These turnaround ideas are tricky business. Picking a bottom point in the stock can be like catching falling knives or playing chicken with a freight train -- a painful experience no matter what analogy you use. Yet here I am, still sniffing around Cooper (NYSE:COO) with an eye toward perhaps buying these shares at some point.

Cooper is one of the players in the contact lens business, battling it out with Bausch & Lomb (NYSE:BOL) for third place while Novartis (NYSE:NVS) and Johnson & Johnson (NYSE:JNJ) lead the market. And if you're not familiar with why Cooper is a turnaround candidate . well, let's just say there's some history here of guidance erosion and market-share loss in some product categories.

While numbers this quarter are a bit of a jumble because of reported versus constant currency numbers and the impact of various "one-time" items, you can still get a fair grasp of the overall direction of things. And that direction is down. Sales were down as reported and sales in the core vision business fell on both a reported and constant-currency basis. Likewise, whether you use reported or adjusted numbers for operating margin, this quarter was still worse than last year's.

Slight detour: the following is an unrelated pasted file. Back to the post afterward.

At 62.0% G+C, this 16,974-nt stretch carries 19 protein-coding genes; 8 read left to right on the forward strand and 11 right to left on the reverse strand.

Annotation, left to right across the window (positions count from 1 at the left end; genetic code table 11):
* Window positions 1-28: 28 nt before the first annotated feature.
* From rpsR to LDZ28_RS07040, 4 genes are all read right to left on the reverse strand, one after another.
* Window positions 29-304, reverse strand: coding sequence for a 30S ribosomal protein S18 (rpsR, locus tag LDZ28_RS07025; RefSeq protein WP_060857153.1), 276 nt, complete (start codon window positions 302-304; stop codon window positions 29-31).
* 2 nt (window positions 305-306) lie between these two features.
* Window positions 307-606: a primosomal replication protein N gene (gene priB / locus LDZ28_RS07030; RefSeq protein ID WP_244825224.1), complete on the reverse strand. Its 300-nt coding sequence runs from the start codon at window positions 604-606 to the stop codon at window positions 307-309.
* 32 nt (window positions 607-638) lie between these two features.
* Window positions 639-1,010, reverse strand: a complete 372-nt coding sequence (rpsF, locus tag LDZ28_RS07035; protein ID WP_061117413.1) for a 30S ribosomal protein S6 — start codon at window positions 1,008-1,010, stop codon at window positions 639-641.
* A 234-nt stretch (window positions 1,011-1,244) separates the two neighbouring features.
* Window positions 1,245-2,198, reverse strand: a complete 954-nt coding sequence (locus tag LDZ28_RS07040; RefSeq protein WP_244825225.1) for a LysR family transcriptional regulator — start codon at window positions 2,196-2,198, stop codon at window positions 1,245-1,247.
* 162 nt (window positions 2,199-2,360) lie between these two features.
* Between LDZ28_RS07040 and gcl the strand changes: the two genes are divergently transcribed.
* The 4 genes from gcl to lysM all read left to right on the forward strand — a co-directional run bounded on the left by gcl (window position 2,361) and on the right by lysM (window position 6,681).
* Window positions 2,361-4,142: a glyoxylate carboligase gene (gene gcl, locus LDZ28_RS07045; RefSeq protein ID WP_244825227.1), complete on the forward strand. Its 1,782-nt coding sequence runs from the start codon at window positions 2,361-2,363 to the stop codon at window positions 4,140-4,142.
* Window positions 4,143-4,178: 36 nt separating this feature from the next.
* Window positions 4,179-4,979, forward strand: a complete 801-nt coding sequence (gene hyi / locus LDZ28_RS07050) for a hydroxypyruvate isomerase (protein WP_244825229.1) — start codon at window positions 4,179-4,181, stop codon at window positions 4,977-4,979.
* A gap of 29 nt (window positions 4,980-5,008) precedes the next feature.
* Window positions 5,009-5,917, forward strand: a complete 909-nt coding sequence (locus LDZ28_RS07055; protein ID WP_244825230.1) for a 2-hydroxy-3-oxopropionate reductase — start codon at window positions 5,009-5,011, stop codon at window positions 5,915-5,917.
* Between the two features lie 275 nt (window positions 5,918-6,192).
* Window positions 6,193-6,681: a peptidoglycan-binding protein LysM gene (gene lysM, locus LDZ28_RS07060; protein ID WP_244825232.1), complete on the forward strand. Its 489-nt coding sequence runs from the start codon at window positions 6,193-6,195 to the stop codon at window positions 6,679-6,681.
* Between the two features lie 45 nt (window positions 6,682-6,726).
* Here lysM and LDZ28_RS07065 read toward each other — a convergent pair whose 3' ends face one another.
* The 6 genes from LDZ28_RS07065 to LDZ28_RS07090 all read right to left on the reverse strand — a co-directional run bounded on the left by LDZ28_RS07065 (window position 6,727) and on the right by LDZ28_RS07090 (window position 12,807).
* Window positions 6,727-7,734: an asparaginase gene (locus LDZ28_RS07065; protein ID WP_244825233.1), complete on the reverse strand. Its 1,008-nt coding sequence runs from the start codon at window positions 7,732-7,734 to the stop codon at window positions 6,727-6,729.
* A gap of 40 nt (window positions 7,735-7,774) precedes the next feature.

So why do I think Cooper might be a turnaround? Mostly because I don't think its missteps are terminal to the franchise. The company will also be rolling out many new products in the next year or so, including silicon hydrogel products that should help it reclaim business lost to rivals that got those products on the market first.

What's more, though I don't buy stocks on hopes of a buyout (or at least I don't publicly admit to it), I'm not above using that idea as something of a fallback. And in this case, Alcon (NYSE:ACL) just might be a potential suitor, though other companies could be in the picture as well.

As is almost always the case with turnarounds, this is an idea with above-average risk, so don't make the mistake of underestimating the odds that things could get even worse. New product launches can fail, product performance issues can pop up (as they did with Bausch & Lomb), and various other problems can send the stock lower. Then again, if it all works out, this may end up being one of the few relatively cheap medical-device ideas out there.

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Fool contributor Stephen Simpson owns shares of Johnson & Johnson. The Motley Fool has a disclosure policy.